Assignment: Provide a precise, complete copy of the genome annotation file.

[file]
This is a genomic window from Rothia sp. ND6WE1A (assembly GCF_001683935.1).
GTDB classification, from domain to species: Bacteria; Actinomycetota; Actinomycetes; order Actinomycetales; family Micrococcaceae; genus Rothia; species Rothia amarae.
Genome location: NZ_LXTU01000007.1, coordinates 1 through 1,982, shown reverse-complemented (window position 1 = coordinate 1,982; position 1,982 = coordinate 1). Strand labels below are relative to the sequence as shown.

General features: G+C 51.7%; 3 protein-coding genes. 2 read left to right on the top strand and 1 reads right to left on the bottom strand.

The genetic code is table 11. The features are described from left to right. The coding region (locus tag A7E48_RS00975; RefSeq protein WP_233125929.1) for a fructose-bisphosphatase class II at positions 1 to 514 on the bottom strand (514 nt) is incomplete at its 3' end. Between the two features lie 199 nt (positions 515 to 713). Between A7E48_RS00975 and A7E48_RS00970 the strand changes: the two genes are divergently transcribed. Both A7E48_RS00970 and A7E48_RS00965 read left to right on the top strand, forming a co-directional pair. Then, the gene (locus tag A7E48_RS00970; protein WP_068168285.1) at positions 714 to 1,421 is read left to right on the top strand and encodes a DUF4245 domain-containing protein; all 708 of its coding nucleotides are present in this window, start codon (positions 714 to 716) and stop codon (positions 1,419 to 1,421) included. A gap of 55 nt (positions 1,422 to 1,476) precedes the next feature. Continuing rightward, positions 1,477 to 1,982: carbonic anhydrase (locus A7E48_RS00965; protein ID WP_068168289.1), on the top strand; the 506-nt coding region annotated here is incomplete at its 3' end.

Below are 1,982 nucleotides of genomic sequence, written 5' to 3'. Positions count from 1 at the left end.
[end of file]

This is a genomic window from Rothia sp. ND6WE1A (assembly GCF_001683935.1).
GTDB classification, from domain to species: Bacteria; Actinomycetota; Actinomycetes; order Actinomycetales; family Micrococcaceae; genus Rothia; species Rothia amarae.
Genome location: NZ_LXTU01000007.1, coordinates 1 through 1,982, shown reverse-complemented (window position 1 = coordinate 1,982; position 1,982 = coordinate 1). Strand labels below are relative to the sequence as shown.

General features: G+C 51.7%; 3 protein-coding genes. 2 read left to right on the top strand and 1 reads right to left on the bottom strand.

The genetic code is table 11. The features are described from left to right. The coding region (locus tag A7E48_RS00975; RefSeq protein WP_233125929.1) for a fructose-bisphosphatase class II at positions 1 to 514 on the bottom strand (514 nt) is incomplete at its 3' end. Between the two features lie 199 nt (positions 515 to 713). Between A7E48_RS00975 and A7E48_RS00970 the strand changes: the two genes are divergently transcribed. Both A7E48_RS00970 and A7E48_RS00965 read left to right on the top strand, forming a co-directional pair. Then, the gene (locus tag A7E48_RS00970; protein WP_068168285.1) at positions 714 to 1,421 is read left to right on the top strand and encodes a DUF4245 domain-containing protein; all 708 of its coding nucleotides are present in this window, start codon (positions 714 to 716) and stop codon (positions 1,419 to 1,421) included. A gap of 55 nt (positions 1,422 to 1,476) precedes the next feature. Continuing rightward, positions 1,477 to 1,982: carbonic anhydrase (locus A7E48_RS00965; protein ID WP_068168289.1), on the top strand; the 506-nt coding region annotated here is incomplete at its 3' end.

Below are 1,982 nucleotides of genomic sequence, written 5' to 3'. Positions count from 1 at the left end.